Coming from New York City, I’ve met so many women in their late thirties/early forties who still want babies and I try to tell them the worst thing you can do is to have fear about it. When I was in my late 30s, I lost my younger sister to cancer, and I think that tragedy helped put things in perspective for me. I wasn’t desperate to meet someone or have a baby. Of course, I still wanted those things, but I wasn’t terribly anxious about it. I think that the pressure was off in a way that it hadn’t really been before my sister died. Yes, mentally you have to be in the right place. You really have to believe in your body. My most recent book, Body Belief, is about how beliefs affect your health and that really resonates with the fertility population because women tend to beat themselves up over the fact that they waited too long. When you’re trying to get pregnant, you really have to ask, how am I choosing to nourish myself? If I’m nourishing myself mentally then I’m going to pick foods that are nourishing and supporting, and choose relationships that are nourishing and supporting. You have to believe that the child isn’t going to define you. You have to feel like you’re already defined without the child.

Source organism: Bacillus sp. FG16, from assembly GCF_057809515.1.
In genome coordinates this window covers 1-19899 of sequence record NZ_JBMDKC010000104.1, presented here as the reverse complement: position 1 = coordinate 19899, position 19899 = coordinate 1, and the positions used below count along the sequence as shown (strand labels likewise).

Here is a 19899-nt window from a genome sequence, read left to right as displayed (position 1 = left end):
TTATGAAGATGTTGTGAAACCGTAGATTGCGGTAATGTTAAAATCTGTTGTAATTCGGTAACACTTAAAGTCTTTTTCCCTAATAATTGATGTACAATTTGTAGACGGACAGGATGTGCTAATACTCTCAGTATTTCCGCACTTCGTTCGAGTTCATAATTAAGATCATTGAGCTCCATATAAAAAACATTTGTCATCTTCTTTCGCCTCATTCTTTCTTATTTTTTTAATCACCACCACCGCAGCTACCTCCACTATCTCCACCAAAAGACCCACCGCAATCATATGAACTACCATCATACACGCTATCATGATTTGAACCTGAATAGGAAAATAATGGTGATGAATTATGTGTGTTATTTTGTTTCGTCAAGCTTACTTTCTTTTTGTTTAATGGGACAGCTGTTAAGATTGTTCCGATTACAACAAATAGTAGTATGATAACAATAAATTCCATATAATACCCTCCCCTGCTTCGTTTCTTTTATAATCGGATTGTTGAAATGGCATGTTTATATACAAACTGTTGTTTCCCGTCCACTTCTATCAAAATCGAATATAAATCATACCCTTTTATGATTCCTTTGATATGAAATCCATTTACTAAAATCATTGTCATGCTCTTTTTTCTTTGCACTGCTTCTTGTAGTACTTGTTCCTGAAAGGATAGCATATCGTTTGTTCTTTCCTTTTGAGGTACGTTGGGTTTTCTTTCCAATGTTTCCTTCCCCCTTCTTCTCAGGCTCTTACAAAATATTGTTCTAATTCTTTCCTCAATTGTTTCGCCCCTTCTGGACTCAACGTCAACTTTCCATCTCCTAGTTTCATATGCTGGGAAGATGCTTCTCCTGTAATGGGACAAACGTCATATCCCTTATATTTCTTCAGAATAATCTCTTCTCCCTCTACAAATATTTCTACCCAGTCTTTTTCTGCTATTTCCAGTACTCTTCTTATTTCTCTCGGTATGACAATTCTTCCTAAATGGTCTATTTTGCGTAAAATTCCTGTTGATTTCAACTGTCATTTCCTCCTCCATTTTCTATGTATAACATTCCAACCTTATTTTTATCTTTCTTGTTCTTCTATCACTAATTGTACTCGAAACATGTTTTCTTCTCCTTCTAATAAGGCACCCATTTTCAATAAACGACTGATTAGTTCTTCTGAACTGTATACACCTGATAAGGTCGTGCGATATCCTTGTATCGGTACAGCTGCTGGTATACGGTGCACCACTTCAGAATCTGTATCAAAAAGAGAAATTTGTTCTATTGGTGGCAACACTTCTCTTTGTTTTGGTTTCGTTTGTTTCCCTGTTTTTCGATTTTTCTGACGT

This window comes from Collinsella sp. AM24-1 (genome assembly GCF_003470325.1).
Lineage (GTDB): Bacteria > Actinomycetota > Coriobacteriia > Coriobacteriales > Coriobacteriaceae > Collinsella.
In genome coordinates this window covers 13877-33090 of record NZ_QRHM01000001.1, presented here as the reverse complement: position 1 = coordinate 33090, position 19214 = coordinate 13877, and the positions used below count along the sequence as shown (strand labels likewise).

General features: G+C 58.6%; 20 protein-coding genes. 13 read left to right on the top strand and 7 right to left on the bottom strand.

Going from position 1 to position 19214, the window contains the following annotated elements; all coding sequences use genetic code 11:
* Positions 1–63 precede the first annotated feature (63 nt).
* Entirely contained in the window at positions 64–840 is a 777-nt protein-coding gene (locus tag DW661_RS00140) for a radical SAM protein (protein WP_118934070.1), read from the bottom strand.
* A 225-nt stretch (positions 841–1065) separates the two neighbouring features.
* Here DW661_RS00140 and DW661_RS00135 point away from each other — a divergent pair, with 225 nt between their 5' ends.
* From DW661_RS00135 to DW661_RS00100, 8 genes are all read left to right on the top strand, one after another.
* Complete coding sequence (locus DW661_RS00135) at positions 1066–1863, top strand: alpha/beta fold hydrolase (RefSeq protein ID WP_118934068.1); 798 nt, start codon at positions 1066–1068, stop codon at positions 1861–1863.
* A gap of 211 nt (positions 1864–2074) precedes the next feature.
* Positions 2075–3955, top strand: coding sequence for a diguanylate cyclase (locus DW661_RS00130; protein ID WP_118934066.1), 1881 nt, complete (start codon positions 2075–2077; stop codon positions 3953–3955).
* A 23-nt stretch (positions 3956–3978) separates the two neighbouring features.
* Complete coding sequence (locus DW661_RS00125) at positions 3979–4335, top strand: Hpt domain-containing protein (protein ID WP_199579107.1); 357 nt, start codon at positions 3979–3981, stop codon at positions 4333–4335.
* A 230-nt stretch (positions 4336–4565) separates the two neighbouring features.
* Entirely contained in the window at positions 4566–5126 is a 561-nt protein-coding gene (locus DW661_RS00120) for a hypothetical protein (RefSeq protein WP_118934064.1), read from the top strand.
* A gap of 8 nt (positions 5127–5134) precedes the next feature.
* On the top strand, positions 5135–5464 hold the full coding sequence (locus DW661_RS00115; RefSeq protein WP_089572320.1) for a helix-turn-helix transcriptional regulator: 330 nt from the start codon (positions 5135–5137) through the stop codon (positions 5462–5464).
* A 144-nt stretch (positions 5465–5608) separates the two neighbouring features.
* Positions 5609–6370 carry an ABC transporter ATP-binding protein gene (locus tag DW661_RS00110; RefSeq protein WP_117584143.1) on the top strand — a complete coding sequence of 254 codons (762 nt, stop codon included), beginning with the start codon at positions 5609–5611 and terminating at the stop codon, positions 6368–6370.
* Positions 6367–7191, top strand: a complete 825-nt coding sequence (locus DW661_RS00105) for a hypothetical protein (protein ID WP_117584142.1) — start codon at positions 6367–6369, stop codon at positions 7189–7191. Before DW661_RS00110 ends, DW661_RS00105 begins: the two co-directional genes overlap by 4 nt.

What’s interesting about the tendency for women to beat themselves up about waiting too long is that when I think back on my younger, most “fertile years,” I was totally unhealthy. In my late twenties, I was running around New York City, staying up until 5am partying, dieting too much, working out too much. Not only was I not in a good place health-wise physically during those years, I wasn’t in a good place mentally or emotionally. Yeah, and even the challenge you went through with your sister’s death later in life, it puts things in perspective. I lost my dad at 38 and it was traumatic. It made me realize how lucky we are and how precious time is.

Right. And not to say that wanting a child is superficial in any way. But sometimes the reasons we want children can be superficial. You certainly don’t have to go through tragedy to gain perspective, but when you do go through something like intense grief, which is so humanizing and humbling, it has a great way of cutting out the bullshit. After my sister died, I still wanted a child, but my life wasn’t depending on it. Right. You can’t live your life based on the stress that “it’s not gonna happen.”

Ok, so let’s talk about diet. I know before I got pregnant, I had already made a commitment to my health a few years before. What are the top three things women can start incorporating into their diets to boost their fertility?  Healthy fats, good quality protein (grass-fed, pasture-raised animal protein), and upwards of 8 servings of vegetables a day.